Finding housing in Seattle, made easy.

Whether you want to rent or buy, we've got you covered

with our ultimate guide to housing.

OVERVIEW
Following a trend of many major U.S. cities, Seattle's real estate prices have increased at a fast rate in recent years. Some of this increase is due to the booming technology companies here hiring skilled labor, but some is attributable to international buyers, mostly from Asia. Experts expect the city to add 100,000 people to its population by 2025. The increasing home prices have pushed commuters farther away from the city core, resulting in some of the worst traffic in the country.

RENTING IN SEATTLE
Seattle is a competitive market for renters and rents have been skyrocketing in recent years. Because of this, you'll need to move fast on available properties because they'll get snapped up quickly. Additionally, Seattle has a law that landlords must rent their property to qualified applicants on a first-come, first-served basis. That means it pays to be the first one to apply, provided you qualify. (This rule does not apply to the cities east of Lake Washington, like Bellevue and Redmond.)

Since you need to react quickly, you'll want to scan real estate websites frequently (or better yet, set up automated alerts on real estate websites) for the type of home you're looking for. Since rental leases typically end at the end of the month and tenants must give landlords 20 days' notice before moving out, there can be a slight bump in the inventory around the 10th or 11th of a month, so if your timing permits you can concentrate your search around those days. And if possible, try to see properties or go to open houses during the week to beat the weekend crowd.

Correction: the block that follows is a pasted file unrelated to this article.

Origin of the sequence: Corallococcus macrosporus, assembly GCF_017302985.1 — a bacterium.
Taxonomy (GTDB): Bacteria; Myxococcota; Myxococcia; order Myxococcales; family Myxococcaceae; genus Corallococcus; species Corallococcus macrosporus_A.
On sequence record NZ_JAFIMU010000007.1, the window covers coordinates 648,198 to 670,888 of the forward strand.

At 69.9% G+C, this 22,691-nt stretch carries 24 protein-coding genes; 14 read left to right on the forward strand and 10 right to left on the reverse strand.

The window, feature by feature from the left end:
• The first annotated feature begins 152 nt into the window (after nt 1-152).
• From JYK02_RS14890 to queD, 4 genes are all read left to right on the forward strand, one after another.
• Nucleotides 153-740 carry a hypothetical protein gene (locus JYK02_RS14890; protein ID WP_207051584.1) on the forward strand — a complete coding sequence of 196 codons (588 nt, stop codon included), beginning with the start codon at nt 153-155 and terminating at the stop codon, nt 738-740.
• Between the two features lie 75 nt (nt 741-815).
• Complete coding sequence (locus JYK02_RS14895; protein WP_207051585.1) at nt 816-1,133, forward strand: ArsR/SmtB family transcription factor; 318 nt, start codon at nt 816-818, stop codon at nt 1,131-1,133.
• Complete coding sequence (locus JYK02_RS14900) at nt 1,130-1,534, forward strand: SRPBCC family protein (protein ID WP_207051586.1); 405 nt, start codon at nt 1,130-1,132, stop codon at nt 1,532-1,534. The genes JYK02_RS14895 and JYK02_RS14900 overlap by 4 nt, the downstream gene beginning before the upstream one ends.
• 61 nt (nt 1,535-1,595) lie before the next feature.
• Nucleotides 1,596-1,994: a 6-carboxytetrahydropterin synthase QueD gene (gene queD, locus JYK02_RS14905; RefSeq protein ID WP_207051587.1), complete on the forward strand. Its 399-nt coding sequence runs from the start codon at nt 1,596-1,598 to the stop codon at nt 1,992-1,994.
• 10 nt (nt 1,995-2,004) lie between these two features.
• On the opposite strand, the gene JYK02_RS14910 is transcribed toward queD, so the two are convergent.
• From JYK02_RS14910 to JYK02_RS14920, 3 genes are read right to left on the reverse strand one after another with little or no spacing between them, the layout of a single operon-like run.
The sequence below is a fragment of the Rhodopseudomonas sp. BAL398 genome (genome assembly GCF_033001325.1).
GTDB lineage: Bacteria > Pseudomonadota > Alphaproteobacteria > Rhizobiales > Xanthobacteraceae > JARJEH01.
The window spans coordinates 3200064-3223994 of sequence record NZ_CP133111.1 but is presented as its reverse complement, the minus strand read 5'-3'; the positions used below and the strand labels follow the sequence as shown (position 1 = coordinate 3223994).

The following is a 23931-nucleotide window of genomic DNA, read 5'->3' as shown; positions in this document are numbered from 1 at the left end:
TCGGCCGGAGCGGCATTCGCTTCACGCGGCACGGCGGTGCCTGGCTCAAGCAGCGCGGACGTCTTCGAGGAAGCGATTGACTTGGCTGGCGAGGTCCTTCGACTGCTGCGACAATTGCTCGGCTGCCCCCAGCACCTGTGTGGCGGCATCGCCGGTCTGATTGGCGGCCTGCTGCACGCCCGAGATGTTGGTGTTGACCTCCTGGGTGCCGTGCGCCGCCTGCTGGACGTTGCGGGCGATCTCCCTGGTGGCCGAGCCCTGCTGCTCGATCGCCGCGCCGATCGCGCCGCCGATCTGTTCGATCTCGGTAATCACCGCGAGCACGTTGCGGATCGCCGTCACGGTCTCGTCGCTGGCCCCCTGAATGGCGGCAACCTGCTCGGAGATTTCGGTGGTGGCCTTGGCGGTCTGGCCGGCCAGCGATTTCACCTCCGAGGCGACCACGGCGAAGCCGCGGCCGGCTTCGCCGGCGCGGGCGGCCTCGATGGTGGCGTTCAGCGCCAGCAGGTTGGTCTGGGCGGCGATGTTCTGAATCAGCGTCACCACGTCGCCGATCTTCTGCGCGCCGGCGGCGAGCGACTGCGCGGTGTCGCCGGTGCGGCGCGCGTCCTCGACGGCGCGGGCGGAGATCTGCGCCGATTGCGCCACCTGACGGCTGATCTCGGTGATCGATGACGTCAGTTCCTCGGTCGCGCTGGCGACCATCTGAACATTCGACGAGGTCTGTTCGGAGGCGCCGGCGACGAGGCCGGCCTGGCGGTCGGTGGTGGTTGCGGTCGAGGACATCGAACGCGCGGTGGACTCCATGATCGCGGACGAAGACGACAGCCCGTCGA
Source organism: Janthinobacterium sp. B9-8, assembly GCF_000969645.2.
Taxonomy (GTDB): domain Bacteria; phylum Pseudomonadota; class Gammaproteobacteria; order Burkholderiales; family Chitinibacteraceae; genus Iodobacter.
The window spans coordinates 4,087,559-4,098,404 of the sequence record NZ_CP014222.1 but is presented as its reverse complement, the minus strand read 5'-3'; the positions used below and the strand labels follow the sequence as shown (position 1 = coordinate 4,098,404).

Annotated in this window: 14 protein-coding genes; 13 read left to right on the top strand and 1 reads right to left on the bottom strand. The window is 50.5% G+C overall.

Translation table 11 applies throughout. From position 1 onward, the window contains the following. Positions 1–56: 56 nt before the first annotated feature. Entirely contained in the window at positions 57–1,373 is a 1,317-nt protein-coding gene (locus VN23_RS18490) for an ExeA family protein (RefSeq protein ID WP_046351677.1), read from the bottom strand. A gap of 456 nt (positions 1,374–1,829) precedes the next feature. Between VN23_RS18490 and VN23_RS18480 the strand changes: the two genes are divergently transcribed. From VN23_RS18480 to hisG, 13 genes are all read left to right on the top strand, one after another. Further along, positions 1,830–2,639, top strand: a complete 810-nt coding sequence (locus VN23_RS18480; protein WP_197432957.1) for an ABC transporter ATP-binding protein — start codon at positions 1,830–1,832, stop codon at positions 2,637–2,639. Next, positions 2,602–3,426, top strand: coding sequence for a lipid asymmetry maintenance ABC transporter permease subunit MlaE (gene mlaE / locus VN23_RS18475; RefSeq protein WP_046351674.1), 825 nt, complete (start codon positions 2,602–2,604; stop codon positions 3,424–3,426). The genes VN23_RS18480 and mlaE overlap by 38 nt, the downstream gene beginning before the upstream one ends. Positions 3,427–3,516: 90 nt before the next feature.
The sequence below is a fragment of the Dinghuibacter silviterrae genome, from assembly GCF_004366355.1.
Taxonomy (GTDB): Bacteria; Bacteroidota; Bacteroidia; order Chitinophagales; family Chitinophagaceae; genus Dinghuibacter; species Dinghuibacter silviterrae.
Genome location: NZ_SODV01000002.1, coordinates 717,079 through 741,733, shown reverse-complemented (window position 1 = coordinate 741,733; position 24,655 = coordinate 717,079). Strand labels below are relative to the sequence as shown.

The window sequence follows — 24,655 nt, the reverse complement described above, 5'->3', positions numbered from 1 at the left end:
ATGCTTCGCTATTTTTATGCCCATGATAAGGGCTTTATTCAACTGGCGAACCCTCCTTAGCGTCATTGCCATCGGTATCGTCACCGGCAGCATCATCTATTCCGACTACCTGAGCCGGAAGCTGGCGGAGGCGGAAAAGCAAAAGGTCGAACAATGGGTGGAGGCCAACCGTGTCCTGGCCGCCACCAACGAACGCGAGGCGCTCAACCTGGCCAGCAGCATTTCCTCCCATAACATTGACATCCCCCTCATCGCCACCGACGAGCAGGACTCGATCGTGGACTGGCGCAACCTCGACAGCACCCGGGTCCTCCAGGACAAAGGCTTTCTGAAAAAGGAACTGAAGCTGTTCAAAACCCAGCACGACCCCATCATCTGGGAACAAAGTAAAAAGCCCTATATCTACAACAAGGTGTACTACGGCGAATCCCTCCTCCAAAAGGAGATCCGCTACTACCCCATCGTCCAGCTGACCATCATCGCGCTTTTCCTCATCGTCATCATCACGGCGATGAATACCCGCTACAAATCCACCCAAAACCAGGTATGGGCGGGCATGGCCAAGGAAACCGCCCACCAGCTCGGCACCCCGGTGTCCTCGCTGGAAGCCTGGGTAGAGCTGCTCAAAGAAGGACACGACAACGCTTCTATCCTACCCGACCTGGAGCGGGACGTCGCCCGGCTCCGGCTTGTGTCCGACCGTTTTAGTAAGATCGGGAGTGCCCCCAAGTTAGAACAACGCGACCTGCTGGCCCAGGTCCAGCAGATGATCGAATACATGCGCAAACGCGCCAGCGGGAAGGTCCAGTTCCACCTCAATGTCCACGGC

Most properties in Seattle come with major appliances like a refrigerator and stove.

As a tenant, it's important to understand the obligations of your landlord and your own responsibilities. Seattle has a handy guide available for reference.


BUYING IN SEATTLE
There are no restrictions in the United States on foreign citizens owning property. You'll generally need to work with a real estate agent and a real estate lawyer to complete the transaction. Foreign buyers are often required to provide a larger down payment than domestic buyers (30-40% versus 20%). A commission of 6% of the value of the sale is typically paid to the real estate agent. Canadians and Chinese are the biggest foreign buyers of Seattle area property.


HELPFUL REAL ESTATE WEBSITES
Padmapper.com - Padmapper pulls in rental properties from over 100 sources and displays them in a map view. You can easily filter the results based on home size, cost, and whether pets are allowed.

Findwell - This is a regional real estate site that makes it easy to find homes for sale based on region and neighborhood.

Zillow or Trulia - Similar in functionality (and owned by the same company) both sites can be searched for properties for rent or for sale. They generally have the exact same listings; the main difference is how they display the results based on your search criteria. 

Craigslist - This is not just a place to find a home: you can find pretty much anything you can think of on Craigslist. But it can be a great place to find a rental or a roommate. Just be more careful with the properties you see here since there is not a lot of quality control for brokers posting here.

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